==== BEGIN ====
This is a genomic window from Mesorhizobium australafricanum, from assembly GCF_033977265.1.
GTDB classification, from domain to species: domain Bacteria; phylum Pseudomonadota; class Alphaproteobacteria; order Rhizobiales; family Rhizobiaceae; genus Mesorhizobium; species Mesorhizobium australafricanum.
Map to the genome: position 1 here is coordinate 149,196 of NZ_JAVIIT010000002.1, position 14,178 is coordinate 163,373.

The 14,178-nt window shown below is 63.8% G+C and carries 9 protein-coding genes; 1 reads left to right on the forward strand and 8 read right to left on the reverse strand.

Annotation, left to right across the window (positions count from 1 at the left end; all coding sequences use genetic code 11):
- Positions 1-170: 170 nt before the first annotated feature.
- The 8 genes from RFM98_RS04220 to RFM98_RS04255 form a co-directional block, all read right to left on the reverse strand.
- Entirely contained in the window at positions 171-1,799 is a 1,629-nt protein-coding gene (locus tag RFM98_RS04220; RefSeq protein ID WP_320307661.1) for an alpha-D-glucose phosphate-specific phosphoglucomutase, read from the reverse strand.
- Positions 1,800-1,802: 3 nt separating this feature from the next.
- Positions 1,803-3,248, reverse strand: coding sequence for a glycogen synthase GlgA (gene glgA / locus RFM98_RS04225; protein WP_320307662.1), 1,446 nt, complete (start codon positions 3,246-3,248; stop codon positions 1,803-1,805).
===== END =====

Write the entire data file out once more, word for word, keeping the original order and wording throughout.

This is a genomic window from Mesorhizobium australafricanum, from assembly GCF_033977265.1.
GTDB classification, from domain to species: domain Bacteria; phylum Pseudomonadota; class Alphaproteobacteria; order Rhizobiales; family Rhizobiaceae; genus Mesorhizobium; species Mesorhizobium australafricanum.
Map to the genome: position 1 here is coordinate 149,196 of NZ_JAVIIT010000002.1, position 14,178 is coordinate 163,373.

The 14,178-nt window shown below is 63.8% G+C and carries 9 protein-coding genes; 1 reads left to right on the forward strand and 8 read right to left on the reverse strand.

Annotation, left to right across the window (positions count from 1 at the left end; all coding sequences use genetic code 11):
- Positions 1-170: 170 nt before the first annotated feature.
- The 8 genes from RFM98_RS04220 to RFM98_RS04255 form a co-directional block, all read right to left on the reverse strand.
- Entirely contained in the window at positions 171-1,799 is a 1,629-nt protein-coding gene (locus tag RFM98_RS04220; RefSeq protein ID WP_320307661.1) for an alpha-D-glucose phosphate-specific phosphoglucomutase, read from the reverse strand.
- Positions 1,800-1,802: 3 nt separating this feature from the next.
- Positions 1,803-3,248, reverse strand: coding sequence for a glycogen synthase GlgA (gene glgA / locus RFM98_RS04225; protein WP_320307662.1), 1,446 nt, complete (start codon positions 3,246-3,248; stop codon positions 1,803-1,805).